Frederick II "The Great's" sarcophagus was hidden in a mineshaft by Nazis who feared it would be destroyed by the Allies. It wasn't (his peripatetic corpse finally was buried on his lawn where he'd originally requested -- in the 21st Century).

Frederick II “The Great’s” sarcophagus was hidden in a mineshaft by Nazis who feared it would be destroyed by the Allies. It wasn’t (his peripatetic corpse finally was buried on his lawn where he’d originally requested — in the 21st Century).

Frederick II, “the Great,” of Prussia was one of the most brilliant generals that ever lived. His strategy, his tactics, and his relative attention to logistics and mobility were all ahead of their time, and enabled the relatively small principality of Prussia to kick ass and take names all over Europe.

Frederick is also remembered for his correspondence: a witty writer, he was fortunate to live at the time of the Enlightenment, and exchanged pithy and deep letters with Voltaire. He encouraged immigration to Prussia, but particularly skilled immigration: he cared not if one was a Huguenot farmer, Jesuit scholar or a Jewish trader, but if you had something to bring to Prussia the door was open to you. At the same time he accepted Protestants fleeing Catholic pressure in some countries, and Catholics fleeing the Protestants in others — as long as they could bring something to Prussia.

He is less remembered for his artsy personality; he may indeed have been queer as a three-mark coin, and he wrote four symphonies and scores of concertos in the baroque style as well as military marches; he sponsored CPE Bach and received a sonata as a gift from Bach’s father, Johann Sebastian Bach (that’s “the” Bach to you musical ignorami). He preferred French to his native German, but was fluent in both, and functional in several other European languages.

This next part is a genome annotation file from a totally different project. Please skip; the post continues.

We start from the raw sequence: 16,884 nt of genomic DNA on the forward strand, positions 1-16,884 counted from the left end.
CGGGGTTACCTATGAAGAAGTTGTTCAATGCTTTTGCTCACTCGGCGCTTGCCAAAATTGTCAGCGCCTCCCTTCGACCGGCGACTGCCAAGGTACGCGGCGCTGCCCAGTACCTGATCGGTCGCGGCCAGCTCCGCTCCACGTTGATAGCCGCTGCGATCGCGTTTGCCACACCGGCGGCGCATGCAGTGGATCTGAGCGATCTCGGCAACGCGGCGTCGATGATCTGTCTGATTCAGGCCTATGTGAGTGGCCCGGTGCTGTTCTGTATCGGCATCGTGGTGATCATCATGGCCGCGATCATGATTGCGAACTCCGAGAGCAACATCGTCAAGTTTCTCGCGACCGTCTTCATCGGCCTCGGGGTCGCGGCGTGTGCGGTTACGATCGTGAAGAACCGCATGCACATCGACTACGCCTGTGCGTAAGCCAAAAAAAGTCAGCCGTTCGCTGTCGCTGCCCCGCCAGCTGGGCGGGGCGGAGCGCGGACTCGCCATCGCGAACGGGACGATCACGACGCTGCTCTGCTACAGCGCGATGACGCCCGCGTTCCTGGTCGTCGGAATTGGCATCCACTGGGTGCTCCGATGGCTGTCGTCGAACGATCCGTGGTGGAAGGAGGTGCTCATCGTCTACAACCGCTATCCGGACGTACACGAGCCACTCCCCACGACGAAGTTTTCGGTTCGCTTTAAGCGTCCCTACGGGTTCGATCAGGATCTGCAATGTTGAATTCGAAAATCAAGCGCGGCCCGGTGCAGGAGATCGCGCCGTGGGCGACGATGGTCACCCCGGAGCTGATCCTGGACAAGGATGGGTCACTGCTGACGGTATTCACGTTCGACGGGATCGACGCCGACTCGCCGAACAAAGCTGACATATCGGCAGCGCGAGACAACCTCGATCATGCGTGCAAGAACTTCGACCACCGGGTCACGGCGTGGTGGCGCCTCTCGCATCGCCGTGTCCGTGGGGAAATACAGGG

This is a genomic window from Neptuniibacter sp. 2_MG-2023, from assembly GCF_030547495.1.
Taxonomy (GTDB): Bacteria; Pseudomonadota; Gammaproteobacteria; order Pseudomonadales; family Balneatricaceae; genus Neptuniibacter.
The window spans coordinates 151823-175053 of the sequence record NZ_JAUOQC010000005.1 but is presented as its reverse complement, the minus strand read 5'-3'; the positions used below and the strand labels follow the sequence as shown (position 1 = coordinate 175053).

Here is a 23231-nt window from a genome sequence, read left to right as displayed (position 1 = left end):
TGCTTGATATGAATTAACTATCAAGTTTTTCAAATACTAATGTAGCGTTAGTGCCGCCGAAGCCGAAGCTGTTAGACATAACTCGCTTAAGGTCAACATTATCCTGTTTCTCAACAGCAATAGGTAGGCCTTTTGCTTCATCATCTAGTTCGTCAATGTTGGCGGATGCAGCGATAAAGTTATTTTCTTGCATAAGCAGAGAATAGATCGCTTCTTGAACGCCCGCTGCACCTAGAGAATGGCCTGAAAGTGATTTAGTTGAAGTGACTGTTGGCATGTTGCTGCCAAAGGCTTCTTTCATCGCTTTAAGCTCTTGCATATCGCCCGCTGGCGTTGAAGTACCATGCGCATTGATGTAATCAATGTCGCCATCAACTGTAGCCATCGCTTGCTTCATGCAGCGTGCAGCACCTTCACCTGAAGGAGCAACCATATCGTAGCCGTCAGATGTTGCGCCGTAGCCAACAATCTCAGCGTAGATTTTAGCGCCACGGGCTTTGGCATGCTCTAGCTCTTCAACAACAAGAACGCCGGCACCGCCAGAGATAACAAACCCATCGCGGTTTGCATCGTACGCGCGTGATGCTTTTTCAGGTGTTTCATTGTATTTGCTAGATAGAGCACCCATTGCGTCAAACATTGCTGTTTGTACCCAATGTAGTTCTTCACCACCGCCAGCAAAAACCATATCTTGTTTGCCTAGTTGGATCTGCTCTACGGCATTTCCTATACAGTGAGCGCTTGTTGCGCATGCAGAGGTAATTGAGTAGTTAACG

The National Archives calls these swords of Frederick the Great, but says in the same article they were from the coronation of Frederick I.

The National Archives calls these swords of Frederick the Great, but says in the same article they were from the coronation of Frederick I, so they may predate the great general-king.

But in military arts, he is remembered for what he said as much as for what he did (which laid the groundwork for Bismarck’s unification of the German states under a Prussian king a century on).

He won battles and lost them; he came within a hair of losing Berlin to a Russian and Austrian alliance that fortuitously fell apart after the death of Elizabeth of Russia and the ascension of her nephew Peter the Great (Peter III, the not-so-great1, see the footnote and correction in comments), an admirer of Frederick, to the throne.

But he was a master of, not exactly the pithy aphorism like those for which Napoleon was deservedly legendary, but a well-turned entire paragraph, of which we have a couple of examples to offer you today.

He had this to say (in a letter to Voltaire, who was critical of Frederick’s militarism), about the military life and its attractions, or lack thereof, for him: